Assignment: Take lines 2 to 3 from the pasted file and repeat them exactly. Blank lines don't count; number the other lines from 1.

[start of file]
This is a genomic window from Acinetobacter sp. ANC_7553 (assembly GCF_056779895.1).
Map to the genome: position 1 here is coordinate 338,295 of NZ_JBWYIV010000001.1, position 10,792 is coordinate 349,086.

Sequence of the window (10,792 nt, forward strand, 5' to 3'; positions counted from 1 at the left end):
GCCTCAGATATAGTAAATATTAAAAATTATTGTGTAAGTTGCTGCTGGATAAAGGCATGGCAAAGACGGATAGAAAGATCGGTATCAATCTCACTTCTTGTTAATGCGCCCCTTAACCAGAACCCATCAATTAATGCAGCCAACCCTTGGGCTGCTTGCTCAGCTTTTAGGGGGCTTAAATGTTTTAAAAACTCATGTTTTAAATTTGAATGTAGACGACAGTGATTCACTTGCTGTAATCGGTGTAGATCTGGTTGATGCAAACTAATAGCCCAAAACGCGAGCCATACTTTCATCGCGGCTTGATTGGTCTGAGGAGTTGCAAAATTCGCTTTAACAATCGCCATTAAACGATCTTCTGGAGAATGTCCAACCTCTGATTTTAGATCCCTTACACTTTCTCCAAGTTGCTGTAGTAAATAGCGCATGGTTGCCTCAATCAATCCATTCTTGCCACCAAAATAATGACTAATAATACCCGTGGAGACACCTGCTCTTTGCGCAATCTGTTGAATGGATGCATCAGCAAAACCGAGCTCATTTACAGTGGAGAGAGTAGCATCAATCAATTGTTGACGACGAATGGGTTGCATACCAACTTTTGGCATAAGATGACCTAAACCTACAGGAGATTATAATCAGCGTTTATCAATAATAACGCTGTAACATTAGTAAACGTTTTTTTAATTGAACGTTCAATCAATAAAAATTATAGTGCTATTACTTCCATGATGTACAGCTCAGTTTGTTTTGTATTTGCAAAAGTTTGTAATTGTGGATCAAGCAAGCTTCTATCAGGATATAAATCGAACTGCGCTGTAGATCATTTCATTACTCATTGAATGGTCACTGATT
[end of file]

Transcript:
Map to the genome: position 1 here is coordinate 338,295 of NZ_JBWYIV010000001.1, position 10,792 is coordinate 349,086.

Sequence of the window (10,792 nt, forward strand, 5' to 3'; positions counted from 1 at the left end):